Investing in houses offers buyers the opportunity to earn profits. Whether buying a home as a personal residence, vacation home, rental property or for house flipping, real estate can be a smart investment choice. However, buyers must become educated about the process and learn how to spot a good property vs. a potential money pit.
Buying houses in today's real estate market requires investors to investigate their options. Housing choices can range from single dwelling homes to multi-family residences, newly constructed houses, and distressed properties such as foreclosure, bank owned, short sale and probate real estate.
With the current recessed housing market, homes values are at an all time low. Localities with high foreclosure rates such as California and Florida have seen housing prices plummet by as much as 50-percent. Many homeowners in these areas owe more than the appraised value of their property; leaving little room for price negotiation.
Home buyers have a better chance of obtaining reduced price real estate by seeking out foreclosure, real estate owned (REO), probate properties and real estate listed as for sale by owner or those offering seller carry back financing.
Buying foreclosure houses can be tricky and often are accompanied by headaches and challenges. Most houses sold through auction require substantial repairs and renovations. Some have been neglected for years and require major overhaul. Unless buyers intend to hold onto the property long-term or are professional rehabbers, investing in foreclosure houses might not be the best investment strategy.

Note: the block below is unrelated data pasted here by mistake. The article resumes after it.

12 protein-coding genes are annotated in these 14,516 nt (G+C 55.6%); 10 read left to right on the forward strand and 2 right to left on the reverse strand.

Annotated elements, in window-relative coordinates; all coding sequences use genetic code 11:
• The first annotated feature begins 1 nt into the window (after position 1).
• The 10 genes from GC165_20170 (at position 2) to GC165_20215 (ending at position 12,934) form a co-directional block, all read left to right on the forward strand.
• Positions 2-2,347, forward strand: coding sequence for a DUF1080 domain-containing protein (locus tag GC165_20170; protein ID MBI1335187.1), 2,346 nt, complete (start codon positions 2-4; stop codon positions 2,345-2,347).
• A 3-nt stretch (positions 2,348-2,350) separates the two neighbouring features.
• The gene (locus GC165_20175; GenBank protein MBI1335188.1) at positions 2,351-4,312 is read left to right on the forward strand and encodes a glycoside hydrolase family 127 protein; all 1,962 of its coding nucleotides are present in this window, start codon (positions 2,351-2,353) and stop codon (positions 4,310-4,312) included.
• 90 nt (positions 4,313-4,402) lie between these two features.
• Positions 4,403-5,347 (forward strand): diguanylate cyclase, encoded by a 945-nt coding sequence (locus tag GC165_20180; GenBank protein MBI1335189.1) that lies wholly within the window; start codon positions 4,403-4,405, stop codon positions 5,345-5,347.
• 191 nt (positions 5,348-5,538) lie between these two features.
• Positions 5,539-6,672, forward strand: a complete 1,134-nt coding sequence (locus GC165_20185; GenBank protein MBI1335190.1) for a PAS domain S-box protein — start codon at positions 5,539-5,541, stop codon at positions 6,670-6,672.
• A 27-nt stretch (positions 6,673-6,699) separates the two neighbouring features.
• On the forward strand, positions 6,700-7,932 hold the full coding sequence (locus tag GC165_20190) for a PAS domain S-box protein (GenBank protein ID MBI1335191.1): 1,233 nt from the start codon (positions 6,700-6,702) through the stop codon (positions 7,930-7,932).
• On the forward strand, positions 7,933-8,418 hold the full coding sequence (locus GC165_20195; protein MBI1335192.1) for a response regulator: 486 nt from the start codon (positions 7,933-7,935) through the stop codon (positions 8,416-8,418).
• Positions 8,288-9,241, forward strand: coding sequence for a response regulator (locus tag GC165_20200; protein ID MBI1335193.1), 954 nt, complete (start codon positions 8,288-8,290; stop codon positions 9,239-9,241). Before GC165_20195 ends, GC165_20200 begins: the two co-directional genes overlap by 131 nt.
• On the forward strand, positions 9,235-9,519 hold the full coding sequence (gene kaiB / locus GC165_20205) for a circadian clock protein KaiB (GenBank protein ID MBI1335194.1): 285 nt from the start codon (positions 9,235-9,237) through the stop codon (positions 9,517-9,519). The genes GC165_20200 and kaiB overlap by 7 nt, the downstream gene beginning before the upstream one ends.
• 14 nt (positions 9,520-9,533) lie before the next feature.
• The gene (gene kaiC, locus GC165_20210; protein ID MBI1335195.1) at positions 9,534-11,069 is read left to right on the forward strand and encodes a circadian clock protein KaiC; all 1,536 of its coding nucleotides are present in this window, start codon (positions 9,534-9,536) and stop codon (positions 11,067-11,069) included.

A less risky option is to purchase bank owned homes. When houses do not sell through foreclosure auction, the property is returned to the mortgage lender. Oftentimes, foreclosed properties have creditor and tax liens attached. When foreclosure homes are returned to the bank liens are removed and the house is sold with a clean title.
Occasionally, lenders makes minor repairs and spruce up the house with a fresh coat of paint, new carpet or flooring, power wash or paint the exterior, and clear the yard of weeds, overgrown bushes and debris. These expenses are added to the sale price.
In most cases, REO properties are sold "as is" and repair costs are left to the buyer. In order to negotiate the best deal, buyers must thoroughly inspect bank owned properties and assess the advantages and disadvantages.
Although bank owned houses generally cost more than foreclosure homes, they are usually a better deal and can save buyers time and money. With REO houses, investors do not have to waste time and money removing liens or evicting tenant; which often occurs when buying houses through auctions.
Investing in housing in a recessed real estate market can be risky, but also lends the opportunity to reap substantial profits over the long run. By investing in properties priced below market value and obtaining low-interest financing, buyers can secure their financial future.
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